I've been struggling with AdSense trying to make this an ad-supported space, but I currently make around twenty cents off of each one of these posts. If you wonder why print journalists have struggled to survive in online media, it's because if this were published in print, I'd make more like $3-500 per post.

It's a new world, one that confuses us as much as it inspires us. Of course, this blog, as more of a journal, or personal exploration, is not really intended to be a money-maker.

It just would be nice, that's all.

As we approach our 1,500th post here at Hotweir, I'm reminded that I almost hung up my cleats when I reached 1,000. I'm surprised to be approaching another milestone so soon; it doesn't seem very long ago.

I'm uncertain about the future of this blog, frankly. I love posting here, but the audience is fairly small (though much larger than in the old days) and I never settle into a pattern with the content.

It's personal but not very revealing. It's political but not doctrinaire. It's about family but only at a high level. The writing is not very emotional because I am not in a mood to go there these days.

It is not about business or my profession because I write about that stuff elsewhere. It just is what it is, and I have no idea whether it is serving a useful purpose for anyone other than me.

I'll commit to getting to 1,500 and then reconsider. That should be in about a week...


Monday, September 28, 2009

Writing in the (Tropical) Night

One of the enduring images I have in my mind's eye of a writer is that of the great Rudyard Kipling, banging away on a manual typewriter, the tap-tap-tap of the keys audible through an open window somewhere in Lahore as he wrote the great Kim over a century ago now.

Of course, I have no idea whether he wrote Kim in Lahore, which was then part of India, but it really doesn't matter. The point is that the idea of him at work captured my imagination, sometime at a much younger age, and it motivates me still.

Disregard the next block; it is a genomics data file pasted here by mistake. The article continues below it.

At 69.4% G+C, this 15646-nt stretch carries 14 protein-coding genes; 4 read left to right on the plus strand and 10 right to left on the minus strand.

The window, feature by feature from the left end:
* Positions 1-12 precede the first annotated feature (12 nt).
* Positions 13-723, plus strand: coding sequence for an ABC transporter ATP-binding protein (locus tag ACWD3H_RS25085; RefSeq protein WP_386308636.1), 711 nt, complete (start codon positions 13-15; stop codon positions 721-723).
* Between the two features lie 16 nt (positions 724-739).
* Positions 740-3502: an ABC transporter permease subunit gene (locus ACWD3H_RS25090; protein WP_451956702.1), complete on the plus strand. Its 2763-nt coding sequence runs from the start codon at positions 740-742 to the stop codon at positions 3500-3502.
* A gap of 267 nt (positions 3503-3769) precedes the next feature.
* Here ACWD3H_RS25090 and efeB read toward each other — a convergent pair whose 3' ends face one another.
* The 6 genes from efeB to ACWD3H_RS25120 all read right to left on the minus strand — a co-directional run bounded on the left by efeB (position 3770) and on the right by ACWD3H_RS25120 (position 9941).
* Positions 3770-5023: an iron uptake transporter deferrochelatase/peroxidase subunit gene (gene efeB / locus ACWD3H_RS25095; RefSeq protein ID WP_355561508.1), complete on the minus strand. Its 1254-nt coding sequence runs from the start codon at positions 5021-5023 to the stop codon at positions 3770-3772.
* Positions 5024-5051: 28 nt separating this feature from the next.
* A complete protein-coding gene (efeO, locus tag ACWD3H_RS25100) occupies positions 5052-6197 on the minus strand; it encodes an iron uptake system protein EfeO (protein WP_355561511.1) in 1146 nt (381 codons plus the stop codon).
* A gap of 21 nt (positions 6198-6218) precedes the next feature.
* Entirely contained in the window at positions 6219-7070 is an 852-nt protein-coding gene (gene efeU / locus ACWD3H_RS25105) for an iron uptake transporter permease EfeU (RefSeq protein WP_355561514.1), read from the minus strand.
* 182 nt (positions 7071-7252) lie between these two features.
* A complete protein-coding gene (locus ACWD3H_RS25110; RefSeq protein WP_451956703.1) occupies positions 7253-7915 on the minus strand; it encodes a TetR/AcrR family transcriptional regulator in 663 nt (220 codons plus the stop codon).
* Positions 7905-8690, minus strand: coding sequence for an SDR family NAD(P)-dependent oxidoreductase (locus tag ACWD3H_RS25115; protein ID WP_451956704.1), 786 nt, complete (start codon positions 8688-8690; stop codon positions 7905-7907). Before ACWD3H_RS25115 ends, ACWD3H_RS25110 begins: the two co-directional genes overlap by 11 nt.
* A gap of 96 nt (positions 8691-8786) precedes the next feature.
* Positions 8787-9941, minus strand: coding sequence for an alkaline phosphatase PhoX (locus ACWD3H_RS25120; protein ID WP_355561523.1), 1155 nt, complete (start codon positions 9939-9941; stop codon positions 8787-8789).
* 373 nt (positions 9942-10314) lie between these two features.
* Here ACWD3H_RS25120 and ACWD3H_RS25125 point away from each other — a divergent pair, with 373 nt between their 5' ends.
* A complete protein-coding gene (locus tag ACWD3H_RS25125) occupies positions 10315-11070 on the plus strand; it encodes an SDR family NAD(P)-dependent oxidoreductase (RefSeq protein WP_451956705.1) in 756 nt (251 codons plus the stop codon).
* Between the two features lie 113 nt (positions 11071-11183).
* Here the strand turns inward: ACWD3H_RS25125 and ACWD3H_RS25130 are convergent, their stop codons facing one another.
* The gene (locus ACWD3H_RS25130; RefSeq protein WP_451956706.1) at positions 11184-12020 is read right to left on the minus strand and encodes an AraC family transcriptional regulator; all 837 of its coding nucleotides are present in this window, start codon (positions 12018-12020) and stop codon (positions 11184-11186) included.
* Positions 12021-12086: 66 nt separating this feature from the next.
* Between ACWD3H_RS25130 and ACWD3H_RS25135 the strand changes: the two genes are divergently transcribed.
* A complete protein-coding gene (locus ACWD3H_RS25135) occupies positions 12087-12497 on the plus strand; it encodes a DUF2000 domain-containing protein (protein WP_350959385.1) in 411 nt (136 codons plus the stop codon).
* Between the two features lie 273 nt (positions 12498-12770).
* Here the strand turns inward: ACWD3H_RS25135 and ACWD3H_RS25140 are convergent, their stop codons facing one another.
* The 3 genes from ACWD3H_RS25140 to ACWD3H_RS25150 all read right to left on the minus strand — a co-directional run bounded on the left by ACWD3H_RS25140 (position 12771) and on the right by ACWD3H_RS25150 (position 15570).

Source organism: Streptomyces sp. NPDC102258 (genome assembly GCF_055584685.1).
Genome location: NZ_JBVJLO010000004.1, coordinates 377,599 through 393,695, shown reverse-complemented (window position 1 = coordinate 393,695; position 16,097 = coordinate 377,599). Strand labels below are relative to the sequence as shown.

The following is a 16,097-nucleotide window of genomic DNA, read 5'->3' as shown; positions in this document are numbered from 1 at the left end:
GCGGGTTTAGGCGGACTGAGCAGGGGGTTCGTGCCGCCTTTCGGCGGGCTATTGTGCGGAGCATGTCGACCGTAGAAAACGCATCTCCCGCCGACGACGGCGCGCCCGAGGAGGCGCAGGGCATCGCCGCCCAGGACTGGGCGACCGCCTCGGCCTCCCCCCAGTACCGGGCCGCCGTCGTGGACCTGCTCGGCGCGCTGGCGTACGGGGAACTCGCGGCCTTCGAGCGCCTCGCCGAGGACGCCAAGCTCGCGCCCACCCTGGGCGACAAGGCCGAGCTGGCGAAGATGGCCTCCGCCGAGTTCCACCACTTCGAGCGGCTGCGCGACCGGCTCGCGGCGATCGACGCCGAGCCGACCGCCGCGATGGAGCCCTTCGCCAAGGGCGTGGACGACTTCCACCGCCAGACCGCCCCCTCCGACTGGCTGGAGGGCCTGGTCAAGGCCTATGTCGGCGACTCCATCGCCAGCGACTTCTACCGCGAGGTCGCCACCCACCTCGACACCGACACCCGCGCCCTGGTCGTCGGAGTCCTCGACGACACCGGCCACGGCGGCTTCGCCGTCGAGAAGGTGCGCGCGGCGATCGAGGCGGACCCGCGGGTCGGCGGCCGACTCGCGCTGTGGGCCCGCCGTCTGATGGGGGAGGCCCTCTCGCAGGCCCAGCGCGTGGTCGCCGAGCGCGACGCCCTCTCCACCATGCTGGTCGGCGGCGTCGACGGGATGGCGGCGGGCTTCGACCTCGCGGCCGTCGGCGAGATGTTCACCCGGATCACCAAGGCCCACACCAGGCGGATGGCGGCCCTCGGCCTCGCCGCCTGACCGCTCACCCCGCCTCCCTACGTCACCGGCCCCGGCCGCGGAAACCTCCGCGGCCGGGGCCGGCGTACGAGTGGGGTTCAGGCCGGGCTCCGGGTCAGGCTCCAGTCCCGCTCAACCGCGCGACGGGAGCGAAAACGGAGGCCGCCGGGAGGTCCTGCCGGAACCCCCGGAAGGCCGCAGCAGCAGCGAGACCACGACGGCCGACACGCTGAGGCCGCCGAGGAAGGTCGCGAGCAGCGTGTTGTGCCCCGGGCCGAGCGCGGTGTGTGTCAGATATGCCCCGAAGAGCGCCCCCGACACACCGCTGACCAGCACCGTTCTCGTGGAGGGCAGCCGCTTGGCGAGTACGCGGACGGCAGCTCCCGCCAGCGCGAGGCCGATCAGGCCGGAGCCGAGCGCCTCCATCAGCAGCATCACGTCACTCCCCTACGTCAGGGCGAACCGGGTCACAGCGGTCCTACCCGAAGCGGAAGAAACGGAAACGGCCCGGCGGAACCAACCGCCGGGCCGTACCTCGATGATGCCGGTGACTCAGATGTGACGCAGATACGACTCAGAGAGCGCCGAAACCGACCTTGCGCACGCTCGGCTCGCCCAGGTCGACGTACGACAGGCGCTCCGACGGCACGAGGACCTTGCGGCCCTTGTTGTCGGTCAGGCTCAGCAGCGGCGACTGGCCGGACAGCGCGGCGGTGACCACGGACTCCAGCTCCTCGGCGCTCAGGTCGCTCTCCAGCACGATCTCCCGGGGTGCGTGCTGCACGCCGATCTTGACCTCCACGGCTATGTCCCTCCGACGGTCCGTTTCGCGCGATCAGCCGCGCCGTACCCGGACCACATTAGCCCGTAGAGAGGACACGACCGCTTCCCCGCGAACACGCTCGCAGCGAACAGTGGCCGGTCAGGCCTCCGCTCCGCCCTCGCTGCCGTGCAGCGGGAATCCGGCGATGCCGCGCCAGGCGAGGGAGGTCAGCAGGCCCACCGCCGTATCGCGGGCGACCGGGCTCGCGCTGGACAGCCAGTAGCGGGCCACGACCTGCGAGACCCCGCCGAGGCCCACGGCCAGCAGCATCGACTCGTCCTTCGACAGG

I've never published a novel, or even a short story, under my real name, but I have written articles and books (some on manual typewriters) in the tropics. I've written in India, Malaysia, Indonesia, Singapore, Hong Kong, Taiwan, Tahiti, Mexico, Costa Rica, and Tahiti, among other places.

But my best writing (fiction and non-fiction) came at Sanibel Island, off the Gulf Coast of Florida.

Lately, I have been revisiting some of that material, trying to craft a novel, or at least a series of stories, out of the stuff I produced (on an old manual typewriter I still possess) in our family cottages on the island.

I've posted some of that work earlier here ("Tidelines") but the writing continues, often at night, here in a place no one would call tropical, though given the strange weather patterns we are enduring plus global warming, who knows?

The tap-tap-tap now is on a keyboard, and represents an interactive opportunity for me to share it with you, dear visitor, which I will try to do as soon as the next few chapters reveal themselves to me, their measly vessel.


Sunday, September 27, 2009

Future Hall of Famer

Some little kids think they can do anything.

My theory is it's good parenting to encourage them to believe that, at young ages, so they keep trying to do everything that comes along.

Here's one such little boy. He loves sports. Late this afternoon, it was time for baseball.

He can hit, he can run, he can pitch.

There's nothing to it.


Kids Training Kids

When I was in Afghanistan, as a Peace Corps Volunteer 40 years ago, it was a common sight to see older children carrying younger children on their hip, minding the younger siblings all day long.

That's not common here, but today my 15-year-old worked with his ten-year-old sister, as he has been for a while now, teaching her how to play soccer.

Today, five of her teammates showed up for "soccer camp," as well, and he showed them basic moves.

A big chunk of our extended Weir Clan is gathering this fall, based at my house. Two of my grandchildren and their parents arrived last night. One's talking in full sentences at age two and a half, and the other is just getting acclimated -- he's at the beginning of it all.

One shoots baskets and hits baseballs, and one watches quietly. Everybody loves the outdoors and sports in this family.

The little boys are so beautiful, perfect, and lovely to hold.

A nice distraction from other realities, in my business realm, which frankly suck at the moment. A bad year this week turned much, much worse.

Now, family is the antidote.